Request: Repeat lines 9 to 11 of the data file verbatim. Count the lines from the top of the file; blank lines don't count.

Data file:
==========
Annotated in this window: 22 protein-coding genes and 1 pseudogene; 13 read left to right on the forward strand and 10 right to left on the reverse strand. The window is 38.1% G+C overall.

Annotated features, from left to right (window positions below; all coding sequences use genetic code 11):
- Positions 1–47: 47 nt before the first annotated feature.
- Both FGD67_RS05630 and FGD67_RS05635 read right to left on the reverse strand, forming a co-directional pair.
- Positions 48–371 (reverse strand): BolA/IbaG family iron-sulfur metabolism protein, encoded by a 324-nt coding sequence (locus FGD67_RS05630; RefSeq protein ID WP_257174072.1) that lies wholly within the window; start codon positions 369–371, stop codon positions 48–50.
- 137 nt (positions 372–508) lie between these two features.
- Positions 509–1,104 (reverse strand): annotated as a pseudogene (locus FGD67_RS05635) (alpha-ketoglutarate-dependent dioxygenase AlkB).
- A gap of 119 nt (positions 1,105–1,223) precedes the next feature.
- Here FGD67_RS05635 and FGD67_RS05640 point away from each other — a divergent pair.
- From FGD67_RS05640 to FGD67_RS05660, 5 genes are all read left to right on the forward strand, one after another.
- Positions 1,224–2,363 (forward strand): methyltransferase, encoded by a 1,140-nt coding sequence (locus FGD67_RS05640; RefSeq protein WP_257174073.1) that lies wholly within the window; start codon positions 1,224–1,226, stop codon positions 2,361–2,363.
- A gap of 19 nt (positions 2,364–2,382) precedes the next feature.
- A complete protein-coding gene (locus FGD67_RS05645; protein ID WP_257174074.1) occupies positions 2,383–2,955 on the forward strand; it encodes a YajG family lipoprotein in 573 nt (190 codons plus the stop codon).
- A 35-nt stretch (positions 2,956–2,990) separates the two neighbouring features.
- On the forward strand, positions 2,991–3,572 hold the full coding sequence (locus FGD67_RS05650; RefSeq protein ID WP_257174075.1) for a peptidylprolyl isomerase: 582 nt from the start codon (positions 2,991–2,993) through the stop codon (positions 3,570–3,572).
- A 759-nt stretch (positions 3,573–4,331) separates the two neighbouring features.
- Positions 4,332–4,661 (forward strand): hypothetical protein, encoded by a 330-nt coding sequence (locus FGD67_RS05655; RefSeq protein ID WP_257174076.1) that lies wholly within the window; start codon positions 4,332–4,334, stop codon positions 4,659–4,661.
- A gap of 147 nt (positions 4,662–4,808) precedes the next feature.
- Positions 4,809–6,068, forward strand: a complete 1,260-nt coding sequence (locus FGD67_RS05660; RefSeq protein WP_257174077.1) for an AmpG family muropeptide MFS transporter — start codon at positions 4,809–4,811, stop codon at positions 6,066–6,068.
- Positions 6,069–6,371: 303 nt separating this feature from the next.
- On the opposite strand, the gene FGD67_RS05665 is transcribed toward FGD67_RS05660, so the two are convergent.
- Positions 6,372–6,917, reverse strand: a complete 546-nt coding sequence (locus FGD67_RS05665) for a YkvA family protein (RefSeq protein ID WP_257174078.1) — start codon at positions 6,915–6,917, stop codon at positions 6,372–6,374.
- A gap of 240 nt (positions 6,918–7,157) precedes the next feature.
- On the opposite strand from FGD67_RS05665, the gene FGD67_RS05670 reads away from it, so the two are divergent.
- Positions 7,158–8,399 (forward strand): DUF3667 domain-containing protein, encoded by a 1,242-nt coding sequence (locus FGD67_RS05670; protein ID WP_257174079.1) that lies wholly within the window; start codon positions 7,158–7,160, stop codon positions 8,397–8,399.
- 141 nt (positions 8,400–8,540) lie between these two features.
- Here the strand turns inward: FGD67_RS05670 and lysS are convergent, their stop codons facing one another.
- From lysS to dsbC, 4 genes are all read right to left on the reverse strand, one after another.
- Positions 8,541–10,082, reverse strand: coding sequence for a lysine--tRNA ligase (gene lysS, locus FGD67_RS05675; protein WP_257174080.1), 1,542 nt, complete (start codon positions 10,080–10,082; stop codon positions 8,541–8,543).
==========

- Here FGD67_RS05635 and FGD67_RS05640 point away from each other — a divergent pair.
- From FGD67_RS05640 to FGD67_RS05660, 5 genes are all read left to right on the forward strand, one after another.
- Positions 1,224–2,363 (forward strand): methyltransferase, encoded by a 1,140-nt coding sequence (locus FGD67_RS05640; RefSeq protein WP_257174073.1) that lies wholly within the window; start codon positions 1,224–1,226, stop codon positions 2,361–2,363.